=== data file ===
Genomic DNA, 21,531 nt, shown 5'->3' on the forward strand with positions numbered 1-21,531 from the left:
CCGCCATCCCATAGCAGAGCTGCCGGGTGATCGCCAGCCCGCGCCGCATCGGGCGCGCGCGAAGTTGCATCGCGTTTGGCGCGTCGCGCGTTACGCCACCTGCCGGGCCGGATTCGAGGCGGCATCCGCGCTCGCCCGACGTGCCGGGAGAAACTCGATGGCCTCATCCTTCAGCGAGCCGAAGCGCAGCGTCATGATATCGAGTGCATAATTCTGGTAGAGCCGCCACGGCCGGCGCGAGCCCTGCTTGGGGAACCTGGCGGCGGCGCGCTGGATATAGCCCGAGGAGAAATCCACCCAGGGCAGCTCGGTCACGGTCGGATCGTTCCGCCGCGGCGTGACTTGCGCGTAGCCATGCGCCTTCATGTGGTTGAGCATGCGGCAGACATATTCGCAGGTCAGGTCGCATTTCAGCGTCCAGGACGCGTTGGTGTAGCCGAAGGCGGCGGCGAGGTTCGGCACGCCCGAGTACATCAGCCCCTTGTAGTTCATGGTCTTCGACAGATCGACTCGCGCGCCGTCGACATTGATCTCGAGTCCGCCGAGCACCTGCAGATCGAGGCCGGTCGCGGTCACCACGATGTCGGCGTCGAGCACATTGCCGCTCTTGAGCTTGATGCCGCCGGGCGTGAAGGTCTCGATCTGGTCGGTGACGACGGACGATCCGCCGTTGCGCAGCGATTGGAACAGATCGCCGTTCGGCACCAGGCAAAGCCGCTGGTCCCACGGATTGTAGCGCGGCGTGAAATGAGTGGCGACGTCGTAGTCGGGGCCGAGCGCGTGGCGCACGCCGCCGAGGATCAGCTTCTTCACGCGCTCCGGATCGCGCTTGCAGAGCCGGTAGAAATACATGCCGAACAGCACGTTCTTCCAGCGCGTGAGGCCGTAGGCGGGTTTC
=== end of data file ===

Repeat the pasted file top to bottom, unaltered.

Genomic DNA, 21,531 nt, shown 5'->3' on the forward strand with positions numbered 1-21,531 from the left:
CCGCCATCCCATAGCAGAGCTGCCGGGTGATCGCCAGCCCGCGCCGCATCGGGCGCGCGCGAAGTTGCATCGCGTTTGGCGCGTCGCGCGTTACGCCACCTGCCGGGCCGGATTCGAGGCGGCATCCGCGCTCGCCCGACGTGCCGGGAGAAACTCGATGGCCTCATCCTTCAGCGAGCCGAAGCGCAGCGTCATGATATCGAGTGCATAATTCTGGTAGAGCCGCCACGGCCGGCGCGAGCCCTGCTTGGGGAACCTGGCGGCGGCGCGCTGGATATAGCCCGAGGAGAAATCCACCCAGGGCAGCTCGGTCACGGTCGGATCGTTCCGCCGCGGCGTGACTTGCGCGTAGCCATGCGCCTTCATGTGGTTGAGCATGCGGCAGACATATTCGCAGGTCAGGTCGCATTTCAGCGTCCAGGACGCGTTGGTGTAGCCGAAGGCGGCGGCGAGGTTCGGCACGCCCGAGTACATCAGCCCCTTGTAGTTCATGGTCTTCGACAGATCGACTCGCGCGCCGTCGACATTGATCTCGAGTCCGCCGAGCACCTGCAGATCGAGGCCGGTCGCGGTCACCACGATGTCGGCGTCGAGCACATTGCCGCTCTTGAGCTTGATGCCGCCGGGCGTGAAGGTCTCGATCTGGTCGGTGACGACGGACGATCCGCCGTTGCGCAGCGATTGGAACAGATCGCCGTTCGGCACCAGGCAAAGCCGCTGGTCCCACGGATTGTAGCGCGGCGTGAAATGAGTGGCGACGTCGTAGTCGGGGCCGAGCGCGTGGCGCACGCCGCCGAGGATCAGCTTCTTCACGCGCTCCGGATCGCGCTTGCAGAGCCGGTAGAAATACATGCCGAACAGCACGTTCTTCCAGCGCGTGAGGCCGTAGGCGGGTTTC